Last updated on July 2019

Metabolites of Tramadol in the Postoperative Surgical Patients


Brief description of study

Tramadol is opioid analgesic widely used to treat moderate to severe pain. It is metabolized by cytochrome CYP2D6 into two major metabolites: pharmacologically active metabolite O-desmethyltramadol (M1) and inactive N-desmethyltramadol (M2), respectively. Tramadol kinetics in a population of patients undergoing major abdominal surgical procedures, and in patients with a greater or lesser degree of organic failure, is still not well researched. The investigators will measure plasma concentrations of tramadol and its metabolites after usual tramadol doses in ICU patients after major abdominal surgery. Also analgesic affect and side effect of tramadol will be recorded.

Detailed Study Description

The blood samples for the CYP2D6 gene polymorphism analysis will be taken from all patients included in the study. The patients will be categorized as slow (PM), normal (NM) or ultra-fast metabolizers (UM) of tramadol using analysis of the CYP2D6 phenotype. Standard laboratory findings including red blood cells, urea, creatinine, and cholinesterase will be done before surgery.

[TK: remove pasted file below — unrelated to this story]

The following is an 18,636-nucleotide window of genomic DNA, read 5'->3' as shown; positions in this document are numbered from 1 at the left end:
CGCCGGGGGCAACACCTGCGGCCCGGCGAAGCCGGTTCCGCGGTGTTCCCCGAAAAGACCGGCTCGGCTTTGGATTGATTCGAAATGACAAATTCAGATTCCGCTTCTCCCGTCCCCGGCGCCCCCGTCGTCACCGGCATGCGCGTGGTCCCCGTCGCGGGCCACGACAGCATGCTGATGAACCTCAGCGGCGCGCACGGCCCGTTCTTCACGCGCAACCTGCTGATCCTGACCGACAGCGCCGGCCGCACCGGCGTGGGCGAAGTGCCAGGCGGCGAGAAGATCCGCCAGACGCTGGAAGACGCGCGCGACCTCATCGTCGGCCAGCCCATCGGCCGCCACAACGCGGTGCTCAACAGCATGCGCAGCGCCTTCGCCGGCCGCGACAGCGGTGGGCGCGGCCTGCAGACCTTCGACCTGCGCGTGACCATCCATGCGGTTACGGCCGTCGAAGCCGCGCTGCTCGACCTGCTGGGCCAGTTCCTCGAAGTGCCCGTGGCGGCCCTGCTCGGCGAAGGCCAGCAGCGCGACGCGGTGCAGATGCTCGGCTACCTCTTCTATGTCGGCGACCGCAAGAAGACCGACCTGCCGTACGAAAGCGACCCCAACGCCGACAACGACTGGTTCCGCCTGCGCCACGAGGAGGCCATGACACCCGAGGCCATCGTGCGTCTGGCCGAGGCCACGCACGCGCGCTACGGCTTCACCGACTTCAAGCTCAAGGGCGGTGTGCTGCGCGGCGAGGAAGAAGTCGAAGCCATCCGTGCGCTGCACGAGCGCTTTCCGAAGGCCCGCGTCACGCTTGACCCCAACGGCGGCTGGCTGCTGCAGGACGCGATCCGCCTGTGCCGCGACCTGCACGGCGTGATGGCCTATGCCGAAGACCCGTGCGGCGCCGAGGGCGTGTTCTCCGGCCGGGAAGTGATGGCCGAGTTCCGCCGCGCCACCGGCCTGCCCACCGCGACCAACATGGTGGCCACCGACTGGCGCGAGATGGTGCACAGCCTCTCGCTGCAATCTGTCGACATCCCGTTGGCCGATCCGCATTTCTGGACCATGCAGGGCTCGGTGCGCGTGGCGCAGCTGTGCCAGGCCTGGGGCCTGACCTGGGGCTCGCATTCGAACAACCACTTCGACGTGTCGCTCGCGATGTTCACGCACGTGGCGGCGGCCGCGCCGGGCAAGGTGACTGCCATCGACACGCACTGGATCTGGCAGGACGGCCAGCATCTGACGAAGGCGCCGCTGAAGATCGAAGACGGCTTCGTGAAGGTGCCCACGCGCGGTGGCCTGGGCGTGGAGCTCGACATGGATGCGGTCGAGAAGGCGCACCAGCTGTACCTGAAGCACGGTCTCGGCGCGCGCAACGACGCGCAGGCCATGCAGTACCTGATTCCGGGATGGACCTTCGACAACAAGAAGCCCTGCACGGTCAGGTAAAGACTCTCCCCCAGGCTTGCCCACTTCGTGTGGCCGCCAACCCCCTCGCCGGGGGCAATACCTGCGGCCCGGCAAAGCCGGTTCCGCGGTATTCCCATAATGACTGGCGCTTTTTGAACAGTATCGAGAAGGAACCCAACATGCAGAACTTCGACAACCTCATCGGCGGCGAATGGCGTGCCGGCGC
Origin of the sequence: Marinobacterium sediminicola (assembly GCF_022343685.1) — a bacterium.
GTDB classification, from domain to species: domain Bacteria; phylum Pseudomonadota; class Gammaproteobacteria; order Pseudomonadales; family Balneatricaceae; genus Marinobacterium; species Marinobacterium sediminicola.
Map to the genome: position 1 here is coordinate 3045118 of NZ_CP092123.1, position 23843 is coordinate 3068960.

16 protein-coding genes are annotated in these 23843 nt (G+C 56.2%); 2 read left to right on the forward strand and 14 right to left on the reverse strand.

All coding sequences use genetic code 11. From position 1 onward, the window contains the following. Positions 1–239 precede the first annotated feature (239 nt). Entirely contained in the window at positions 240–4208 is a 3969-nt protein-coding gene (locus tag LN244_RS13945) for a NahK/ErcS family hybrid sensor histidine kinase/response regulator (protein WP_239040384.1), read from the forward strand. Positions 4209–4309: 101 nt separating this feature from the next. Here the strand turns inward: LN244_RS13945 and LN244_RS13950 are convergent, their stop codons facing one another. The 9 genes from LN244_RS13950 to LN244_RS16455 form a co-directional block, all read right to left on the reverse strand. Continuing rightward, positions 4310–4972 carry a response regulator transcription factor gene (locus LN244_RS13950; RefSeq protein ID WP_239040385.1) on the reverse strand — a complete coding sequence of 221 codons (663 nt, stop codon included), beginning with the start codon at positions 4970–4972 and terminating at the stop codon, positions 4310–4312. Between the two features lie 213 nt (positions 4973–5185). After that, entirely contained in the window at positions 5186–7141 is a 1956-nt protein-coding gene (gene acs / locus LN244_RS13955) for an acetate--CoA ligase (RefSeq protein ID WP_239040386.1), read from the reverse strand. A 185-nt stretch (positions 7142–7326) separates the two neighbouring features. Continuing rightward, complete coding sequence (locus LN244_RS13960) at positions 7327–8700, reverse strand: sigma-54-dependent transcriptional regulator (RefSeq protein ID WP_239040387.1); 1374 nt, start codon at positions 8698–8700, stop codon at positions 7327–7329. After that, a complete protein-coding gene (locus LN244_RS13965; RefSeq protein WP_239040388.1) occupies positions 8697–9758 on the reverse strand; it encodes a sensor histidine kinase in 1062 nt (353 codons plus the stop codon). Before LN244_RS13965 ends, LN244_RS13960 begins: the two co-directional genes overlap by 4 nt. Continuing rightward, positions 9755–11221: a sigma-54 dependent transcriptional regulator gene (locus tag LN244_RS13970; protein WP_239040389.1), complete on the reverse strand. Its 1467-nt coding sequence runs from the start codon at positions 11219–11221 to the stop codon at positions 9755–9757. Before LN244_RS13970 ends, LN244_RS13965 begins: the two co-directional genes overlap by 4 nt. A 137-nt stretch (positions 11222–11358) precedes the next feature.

The patients will receive 500 mg of tramadol intravenously divided into 5 doses during the first 32 postoperative hours in the ICU. The plasma concentrations of tramadol, O-desmethyltramadol and N-desmethyltramadol will be measured 1, 2 and 4 hours after the first dose, and immediately before the 2nd, 3rd and 5th dose. There will therefore be 6 measurements of tramadol and its metabolites.

The analgesic effect of tramadol will be measured in awake patients with Numeric Rating Scale

  • NRS (0 - without pain, 10 - strong pain) 30 minutes before and 30 minutes after tramadol administration. The NRS value of 3 or less will be considered as adequate analgesia. In case of inadequate analgesia rescue analgesic (morphine) will be used according to the local protocol.

In unconscious patients the analgesic effect of tramadol will be tested by Critical Care Pain Observation Tool (CPOT). The CPOT value of less than 2 will be considered as adequate analgesia. In case of inadequate analgesia rescue analgesic (morphine) will be used according to the local protocol. During the first 32 hours side effect of tramadol, such as nausea, vomiting and new respiratory depression will be recorded.

Clinical Study Identifier: NCT04004481

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